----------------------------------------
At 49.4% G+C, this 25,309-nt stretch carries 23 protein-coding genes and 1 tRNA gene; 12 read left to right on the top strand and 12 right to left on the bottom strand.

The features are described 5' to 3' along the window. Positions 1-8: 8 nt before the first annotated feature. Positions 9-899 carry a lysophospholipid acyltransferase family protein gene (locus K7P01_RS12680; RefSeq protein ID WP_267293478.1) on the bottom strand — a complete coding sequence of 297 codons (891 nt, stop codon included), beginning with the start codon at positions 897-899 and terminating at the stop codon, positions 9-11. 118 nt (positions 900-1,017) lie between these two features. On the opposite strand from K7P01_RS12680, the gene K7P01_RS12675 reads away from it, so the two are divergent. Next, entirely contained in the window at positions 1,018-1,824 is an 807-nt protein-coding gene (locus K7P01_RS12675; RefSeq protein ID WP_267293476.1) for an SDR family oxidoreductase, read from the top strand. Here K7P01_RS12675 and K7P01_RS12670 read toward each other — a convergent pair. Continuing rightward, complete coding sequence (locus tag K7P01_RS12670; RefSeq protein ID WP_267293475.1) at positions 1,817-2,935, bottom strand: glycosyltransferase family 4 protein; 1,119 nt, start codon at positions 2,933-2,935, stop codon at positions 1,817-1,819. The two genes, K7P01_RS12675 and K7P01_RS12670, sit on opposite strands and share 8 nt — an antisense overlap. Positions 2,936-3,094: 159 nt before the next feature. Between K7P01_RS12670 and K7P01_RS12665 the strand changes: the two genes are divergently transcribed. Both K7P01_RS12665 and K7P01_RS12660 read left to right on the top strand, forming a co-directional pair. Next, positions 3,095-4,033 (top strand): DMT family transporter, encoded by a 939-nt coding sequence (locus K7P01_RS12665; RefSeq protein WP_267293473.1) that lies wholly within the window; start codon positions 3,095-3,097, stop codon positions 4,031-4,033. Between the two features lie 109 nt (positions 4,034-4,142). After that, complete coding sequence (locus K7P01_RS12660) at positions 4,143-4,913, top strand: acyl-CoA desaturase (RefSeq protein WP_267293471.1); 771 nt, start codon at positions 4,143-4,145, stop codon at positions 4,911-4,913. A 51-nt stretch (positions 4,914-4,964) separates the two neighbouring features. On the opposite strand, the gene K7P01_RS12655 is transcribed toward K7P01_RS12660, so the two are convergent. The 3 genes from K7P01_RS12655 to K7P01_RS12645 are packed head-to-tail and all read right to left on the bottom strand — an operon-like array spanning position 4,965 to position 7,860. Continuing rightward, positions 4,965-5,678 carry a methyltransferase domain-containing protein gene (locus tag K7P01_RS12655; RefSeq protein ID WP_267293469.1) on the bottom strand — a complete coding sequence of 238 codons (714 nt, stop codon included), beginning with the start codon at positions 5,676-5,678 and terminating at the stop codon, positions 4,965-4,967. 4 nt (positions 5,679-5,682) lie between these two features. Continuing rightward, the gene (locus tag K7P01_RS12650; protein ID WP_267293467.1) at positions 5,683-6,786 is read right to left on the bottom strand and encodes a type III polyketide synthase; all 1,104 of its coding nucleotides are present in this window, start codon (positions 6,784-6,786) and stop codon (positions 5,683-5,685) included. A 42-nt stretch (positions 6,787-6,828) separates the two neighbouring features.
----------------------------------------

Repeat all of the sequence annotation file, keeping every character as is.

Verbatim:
At 49.4% G+C, this 25,309-nt stretch carries 23 protein-coding genes and 1 tRNA gene; 12 read left to right on the top strand and 12 right to left on the bottom strand.

The features are described 5' to 3' along the window. Positions 1-8: 8 nt before the first annotated feature. Positions 9-899 carry a lysophospholipid acyltransferase family protein gene (locus K7P01_RS12680; RefSeq protein ID WP_267293478.1) on the bottom strand — a complete coding sequence of 297 codons (891 nt, stop codon included), beginning with the start codon at positions 897-899 and terminating at the stop codon, positions 9-11. 118 nt (positions 900-1,017) lie between these two features. On the opposite strand from K7P01_RS12680, the gene K7P01_RS12675 reads away from it, so the two are divergent. Next, entirely contained in the window at positions 1,018-1,824 is an 807-nt protein-coding gene (locus K7P01_RS12675; RefSeq protein ID WP_267293476.1) for an SDR family oxidoreductase, read from the top strand. Here K7P01_RS12675 and K7P01_RS12670 read toward each other — a convergent pair. Continuing rightward, complete coding sequence (locus tag K7P01_RS12670; RefSeq protein ID WP_267293475.1) at positions 1,817-2,935, bottom strand: glycosyltransferase family 4 protein; 1,119 nt, start codon at positions 2,933-2,935, stop codon at positions 1,817-1,819. The two genes, K7P01_RS12675 and K7P01_RS12670, sit on opposite strands and share 8 nt — an antisense overlap. Positions 2,936-3,094: 159 nt before the next feature. Between K7P01_RS12670 and K7P01_RS12665 the strand changes: the two genes are divergently transcribed. Both K7P01_RS12665 and K7P01_RS12660 read left to right on the top strand, forming a co-directional pair. Next, positions 3,095-4,033 (top strand): DMT family transporter, encoded by a 939-nt coding sequence (locus K7P01_RS12665; RefSeq protein WP_267293473.1) that lies wholly within the window; start codon positions 3,095-3,097, stop codon positions 4,031-4,033. Between the two features lie 109 nt (positions 4,034-4,142). After that, complete coding sequence (locus K7P01_RS12660) at positions 4,143-4,913, top strand: acyl-CoA desaturase (RefSeq protein WP_267293471.1); 771 nt, start codon at positions 4,143-4,145, stop codon at positions 4,911-4,913. A 51-nt stretch (positions 4,914-4,964) separates the two neighbouring features. On the opposite strand, the gene K7P01_RS12655 is transcribed toward K7P01_RS12660, so the two are convergent. The 3 genes from K7P01_RS12655 to K7P01_RS12645 are packed head-to-tail and all read right to left on the bottom strand — an operon-like array spanning position 4,965 to position 7,860. Continuing rightward, positions 4,965-5,678 carry a methyltransferase domain-containing protein gene (locus tag K7P01_RS12655; RefSeq protein ID WP_267293469.1) on the bottom strand — a complete coding sequence of 238 codons (714 nt, stop codon included), beginning with the start codon at positions 5,676-5,678 and terminating at the stop codon, positions 4,965-4,967. 4 nt (positions 5,679-5,682) lie between these two features. Continuing rightward, the gene (locus tag K7P01_RS12650; protein ID WP_267293467.1) at positions 5,683-6,786 is read right to left on the bottom strand and encodes a type III polyketide synthase; all 1,104 of its coding nucleotides are present in this window, start codon (positions 6,784-6,786) and stop codon (positions 5,683-5,685) included. A 42-nt stretch (positions 6,787-6,828) separates the two neighbouring features.